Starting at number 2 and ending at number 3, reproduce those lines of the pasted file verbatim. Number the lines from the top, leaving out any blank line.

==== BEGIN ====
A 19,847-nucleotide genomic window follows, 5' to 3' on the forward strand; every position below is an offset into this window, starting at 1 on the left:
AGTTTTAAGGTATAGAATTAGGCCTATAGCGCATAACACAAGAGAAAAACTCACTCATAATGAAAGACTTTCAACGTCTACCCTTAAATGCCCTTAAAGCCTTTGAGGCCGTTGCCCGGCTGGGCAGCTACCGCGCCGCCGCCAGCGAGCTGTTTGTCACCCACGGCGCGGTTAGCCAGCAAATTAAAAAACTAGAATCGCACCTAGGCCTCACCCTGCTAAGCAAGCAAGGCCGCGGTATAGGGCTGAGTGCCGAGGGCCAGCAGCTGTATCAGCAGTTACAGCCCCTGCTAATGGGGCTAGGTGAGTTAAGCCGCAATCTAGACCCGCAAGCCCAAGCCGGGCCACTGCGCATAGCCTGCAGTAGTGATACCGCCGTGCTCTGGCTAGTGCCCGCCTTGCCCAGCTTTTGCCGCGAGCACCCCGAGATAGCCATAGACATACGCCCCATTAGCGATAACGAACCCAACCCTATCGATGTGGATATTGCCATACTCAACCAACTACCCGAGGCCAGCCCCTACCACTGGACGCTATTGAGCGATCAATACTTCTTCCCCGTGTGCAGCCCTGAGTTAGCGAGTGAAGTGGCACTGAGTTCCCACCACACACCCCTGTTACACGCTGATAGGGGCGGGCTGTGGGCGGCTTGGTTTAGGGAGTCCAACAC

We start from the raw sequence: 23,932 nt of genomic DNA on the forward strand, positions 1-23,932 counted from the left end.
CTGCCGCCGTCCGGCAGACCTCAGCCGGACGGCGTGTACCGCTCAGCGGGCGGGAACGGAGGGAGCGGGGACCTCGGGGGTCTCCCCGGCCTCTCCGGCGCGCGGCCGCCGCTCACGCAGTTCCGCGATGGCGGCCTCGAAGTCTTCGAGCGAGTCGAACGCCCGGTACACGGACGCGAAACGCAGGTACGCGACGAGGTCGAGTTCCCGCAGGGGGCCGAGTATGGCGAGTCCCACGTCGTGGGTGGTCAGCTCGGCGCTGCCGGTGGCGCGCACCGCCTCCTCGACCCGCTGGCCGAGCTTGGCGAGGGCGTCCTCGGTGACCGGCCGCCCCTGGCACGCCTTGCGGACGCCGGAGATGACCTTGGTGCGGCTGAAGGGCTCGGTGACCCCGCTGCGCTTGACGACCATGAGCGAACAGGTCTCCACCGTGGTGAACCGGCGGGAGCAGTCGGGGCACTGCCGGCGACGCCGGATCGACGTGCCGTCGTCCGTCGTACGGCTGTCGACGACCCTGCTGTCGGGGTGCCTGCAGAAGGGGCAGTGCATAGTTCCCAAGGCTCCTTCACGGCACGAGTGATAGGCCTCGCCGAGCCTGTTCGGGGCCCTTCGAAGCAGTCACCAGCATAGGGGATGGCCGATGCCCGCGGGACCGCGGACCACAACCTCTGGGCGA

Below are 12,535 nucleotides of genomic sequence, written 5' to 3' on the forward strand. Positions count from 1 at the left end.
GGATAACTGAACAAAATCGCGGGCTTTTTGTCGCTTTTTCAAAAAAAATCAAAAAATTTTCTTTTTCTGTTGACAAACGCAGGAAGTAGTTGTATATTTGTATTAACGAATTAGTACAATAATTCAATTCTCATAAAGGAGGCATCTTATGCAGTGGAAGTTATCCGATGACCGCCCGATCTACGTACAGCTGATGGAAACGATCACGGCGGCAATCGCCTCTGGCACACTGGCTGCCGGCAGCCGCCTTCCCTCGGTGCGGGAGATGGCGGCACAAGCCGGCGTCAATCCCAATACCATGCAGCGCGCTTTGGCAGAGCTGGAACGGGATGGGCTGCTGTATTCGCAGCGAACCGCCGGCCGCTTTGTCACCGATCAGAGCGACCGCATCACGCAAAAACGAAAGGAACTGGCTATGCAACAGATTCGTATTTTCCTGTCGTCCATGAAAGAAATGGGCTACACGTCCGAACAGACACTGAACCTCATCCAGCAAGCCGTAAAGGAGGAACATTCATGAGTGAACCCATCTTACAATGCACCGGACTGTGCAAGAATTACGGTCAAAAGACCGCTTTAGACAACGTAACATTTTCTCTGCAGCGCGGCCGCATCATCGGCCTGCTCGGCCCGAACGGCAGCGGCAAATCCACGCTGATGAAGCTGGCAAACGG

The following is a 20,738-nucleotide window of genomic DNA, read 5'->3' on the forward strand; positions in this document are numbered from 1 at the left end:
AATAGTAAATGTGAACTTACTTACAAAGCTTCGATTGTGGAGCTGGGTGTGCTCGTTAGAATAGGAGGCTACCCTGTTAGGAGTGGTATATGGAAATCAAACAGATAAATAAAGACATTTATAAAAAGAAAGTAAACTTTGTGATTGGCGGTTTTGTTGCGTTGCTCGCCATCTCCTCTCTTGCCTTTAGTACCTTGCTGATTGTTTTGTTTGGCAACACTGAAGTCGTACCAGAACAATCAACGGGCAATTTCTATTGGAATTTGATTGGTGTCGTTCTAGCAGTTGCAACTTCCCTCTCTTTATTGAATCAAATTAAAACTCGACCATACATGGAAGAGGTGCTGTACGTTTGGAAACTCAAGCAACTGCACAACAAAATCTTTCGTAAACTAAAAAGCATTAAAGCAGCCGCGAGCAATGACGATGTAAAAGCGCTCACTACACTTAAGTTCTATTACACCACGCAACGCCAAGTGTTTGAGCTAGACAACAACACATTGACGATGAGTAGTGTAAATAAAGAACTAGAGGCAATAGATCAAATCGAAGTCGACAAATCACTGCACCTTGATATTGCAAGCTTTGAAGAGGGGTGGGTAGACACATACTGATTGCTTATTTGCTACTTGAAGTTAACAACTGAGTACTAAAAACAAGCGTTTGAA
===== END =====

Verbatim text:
AGTTTTAAGGTATAGAATTAGGCCTATAGCGCATAACACAAGAGAAAAACTCACTCATAATGAAAGACTTTCAACGTCTACCCTTAAATGCCCTTAAAGCCTTTGAGGCCGTTGCCCGGCTGGGCAGCTACCGCGCCGCCGCCAGCGAGCTGTTTGTCACCCACGGCGCGGTTAGCCAGCAAATTAAAAAACTAGAATCGCACCTAGGCCTCACCCTGCTAAGCAAGCAAGGCCGCGGTATAGGGCTGAGTGCCGAGGGCCAGCAGCTGTATCAGCAGTTACAGCCCCTGCTAATGGGGCTAGGTGAGTTAAGCCGCAATCTAGACCCGCAAGCCCAAGCCGGGCCACTGCGCATAGCCTGCAGTAGTGATACCGCCGTGCTCTGGCTAGTGCCCGCCTTGCCCAGCTTTTGCCGCGAGCACCCCGAGATAGCCATAGACATACGCCCCATTAGCGATAACGAACCCAACCCTATCGATGTGGATATTGCCATACTCAACCAACTACCCGAGGCCAGCCCCTACCACTGGACGCTATTGAGCGATCAATACTTCTTCCCCGTGTGCAGCCCTGAGTTAGCGAGTGAAGTGGCACTGAGTTCCCACCACACACCCCTGTTACACGCTGATAGGGGCGGGCTGTGGGCGGCTTGGTTTAGGGAGTCCAACAC

We start from the raw sequence: 23,932 nt of genomic DNA on the forward strand, positions 1-23,932 counted from the left end.